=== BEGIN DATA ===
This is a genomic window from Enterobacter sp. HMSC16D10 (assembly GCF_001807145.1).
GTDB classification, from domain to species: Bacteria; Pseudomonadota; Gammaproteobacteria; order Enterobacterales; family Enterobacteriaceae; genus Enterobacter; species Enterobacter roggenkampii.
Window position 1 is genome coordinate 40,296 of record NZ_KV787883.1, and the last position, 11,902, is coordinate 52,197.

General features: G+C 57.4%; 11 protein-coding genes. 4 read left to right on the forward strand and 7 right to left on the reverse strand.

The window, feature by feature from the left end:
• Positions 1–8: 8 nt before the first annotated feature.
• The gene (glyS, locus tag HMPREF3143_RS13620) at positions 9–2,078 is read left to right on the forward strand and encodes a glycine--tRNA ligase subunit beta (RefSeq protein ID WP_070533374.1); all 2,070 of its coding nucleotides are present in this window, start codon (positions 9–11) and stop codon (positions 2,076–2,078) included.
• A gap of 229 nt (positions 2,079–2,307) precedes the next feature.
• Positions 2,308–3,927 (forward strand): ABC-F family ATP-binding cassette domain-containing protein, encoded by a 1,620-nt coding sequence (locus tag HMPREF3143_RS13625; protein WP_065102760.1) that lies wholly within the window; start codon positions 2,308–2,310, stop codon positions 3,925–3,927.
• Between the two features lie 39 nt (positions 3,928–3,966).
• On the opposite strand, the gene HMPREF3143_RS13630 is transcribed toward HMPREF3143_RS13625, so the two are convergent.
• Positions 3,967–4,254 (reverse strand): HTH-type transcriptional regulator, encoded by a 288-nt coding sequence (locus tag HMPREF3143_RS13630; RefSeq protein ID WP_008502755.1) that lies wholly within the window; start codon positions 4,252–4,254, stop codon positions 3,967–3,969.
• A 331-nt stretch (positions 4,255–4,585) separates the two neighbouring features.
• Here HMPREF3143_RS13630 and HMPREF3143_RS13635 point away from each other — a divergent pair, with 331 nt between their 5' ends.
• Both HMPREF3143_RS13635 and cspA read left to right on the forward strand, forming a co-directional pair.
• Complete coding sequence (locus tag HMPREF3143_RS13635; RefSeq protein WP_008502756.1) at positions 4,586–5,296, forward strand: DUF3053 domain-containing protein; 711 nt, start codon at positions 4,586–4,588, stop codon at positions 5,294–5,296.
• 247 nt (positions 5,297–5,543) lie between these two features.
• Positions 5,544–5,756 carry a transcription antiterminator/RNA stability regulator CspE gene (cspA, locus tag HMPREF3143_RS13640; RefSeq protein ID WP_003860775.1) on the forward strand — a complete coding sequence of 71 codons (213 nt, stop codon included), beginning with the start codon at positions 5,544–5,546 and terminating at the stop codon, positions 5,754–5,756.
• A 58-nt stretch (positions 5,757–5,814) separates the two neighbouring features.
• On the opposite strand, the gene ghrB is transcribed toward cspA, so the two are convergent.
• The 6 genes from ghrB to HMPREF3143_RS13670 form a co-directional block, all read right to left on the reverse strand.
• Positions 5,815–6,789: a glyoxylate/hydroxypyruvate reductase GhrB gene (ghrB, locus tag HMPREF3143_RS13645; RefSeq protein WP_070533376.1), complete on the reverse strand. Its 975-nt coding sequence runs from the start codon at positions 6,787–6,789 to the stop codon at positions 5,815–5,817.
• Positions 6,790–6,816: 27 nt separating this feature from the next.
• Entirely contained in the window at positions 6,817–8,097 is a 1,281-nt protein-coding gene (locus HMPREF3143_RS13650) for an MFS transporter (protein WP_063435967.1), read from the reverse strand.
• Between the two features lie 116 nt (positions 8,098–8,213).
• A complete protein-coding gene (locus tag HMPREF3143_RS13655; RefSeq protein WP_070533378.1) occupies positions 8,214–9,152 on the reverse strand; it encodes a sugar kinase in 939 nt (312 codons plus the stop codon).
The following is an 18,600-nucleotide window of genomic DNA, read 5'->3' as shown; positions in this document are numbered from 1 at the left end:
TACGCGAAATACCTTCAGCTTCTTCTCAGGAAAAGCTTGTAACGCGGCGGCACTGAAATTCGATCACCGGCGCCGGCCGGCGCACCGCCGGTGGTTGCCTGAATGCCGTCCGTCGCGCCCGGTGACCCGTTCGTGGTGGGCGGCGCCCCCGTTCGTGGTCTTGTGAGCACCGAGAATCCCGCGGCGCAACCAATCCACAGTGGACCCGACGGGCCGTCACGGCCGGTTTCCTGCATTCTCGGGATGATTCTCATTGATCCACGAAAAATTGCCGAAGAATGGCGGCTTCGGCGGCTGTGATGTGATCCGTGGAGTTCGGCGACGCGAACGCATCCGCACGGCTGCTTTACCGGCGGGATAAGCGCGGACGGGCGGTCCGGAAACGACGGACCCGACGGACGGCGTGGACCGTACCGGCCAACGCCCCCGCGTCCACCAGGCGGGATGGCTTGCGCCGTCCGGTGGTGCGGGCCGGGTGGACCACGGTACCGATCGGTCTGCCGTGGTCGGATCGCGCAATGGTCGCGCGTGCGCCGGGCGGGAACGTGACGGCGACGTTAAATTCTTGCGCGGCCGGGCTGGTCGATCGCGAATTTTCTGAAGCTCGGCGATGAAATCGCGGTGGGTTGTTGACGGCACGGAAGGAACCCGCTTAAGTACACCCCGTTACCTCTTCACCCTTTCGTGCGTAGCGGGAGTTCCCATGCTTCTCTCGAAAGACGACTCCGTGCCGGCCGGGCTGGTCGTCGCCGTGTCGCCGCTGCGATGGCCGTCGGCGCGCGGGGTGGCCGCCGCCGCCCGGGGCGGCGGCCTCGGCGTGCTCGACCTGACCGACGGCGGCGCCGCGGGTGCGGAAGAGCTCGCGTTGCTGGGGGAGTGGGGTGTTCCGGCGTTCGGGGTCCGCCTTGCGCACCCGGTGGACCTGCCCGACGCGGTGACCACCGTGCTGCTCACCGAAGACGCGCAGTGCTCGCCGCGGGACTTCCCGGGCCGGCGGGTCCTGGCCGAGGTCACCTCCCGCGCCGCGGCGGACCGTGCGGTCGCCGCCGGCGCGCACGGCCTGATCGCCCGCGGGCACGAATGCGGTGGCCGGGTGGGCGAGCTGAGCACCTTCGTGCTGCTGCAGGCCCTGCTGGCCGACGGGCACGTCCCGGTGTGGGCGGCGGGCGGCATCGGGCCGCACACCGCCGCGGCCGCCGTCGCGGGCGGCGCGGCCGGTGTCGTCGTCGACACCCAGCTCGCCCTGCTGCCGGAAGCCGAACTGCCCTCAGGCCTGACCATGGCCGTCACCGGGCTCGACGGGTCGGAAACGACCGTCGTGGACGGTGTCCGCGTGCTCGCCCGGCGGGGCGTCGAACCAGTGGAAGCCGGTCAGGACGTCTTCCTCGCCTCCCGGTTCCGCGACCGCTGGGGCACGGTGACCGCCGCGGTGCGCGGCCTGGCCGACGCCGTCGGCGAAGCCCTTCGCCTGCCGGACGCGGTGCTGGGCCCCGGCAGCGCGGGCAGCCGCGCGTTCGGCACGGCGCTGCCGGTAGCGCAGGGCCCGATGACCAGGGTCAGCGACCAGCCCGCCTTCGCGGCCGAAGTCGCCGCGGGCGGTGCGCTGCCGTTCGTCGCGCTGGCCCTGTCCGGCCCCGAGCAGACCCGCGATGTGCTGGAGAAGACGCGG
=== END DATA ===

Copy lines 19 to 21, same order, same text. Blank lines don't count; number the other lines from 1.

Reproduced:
• A 58-nt stretch (positions 5,757–5,814) separates the two neighbouring features.
• On the opposite strand, the gene ghrB is transcribed toward cspA, so the two are convergent.
• The 6 genes from ghrB to HMPREF3143_RS13670 form a co-directional block, all read right to left on the reverse strand.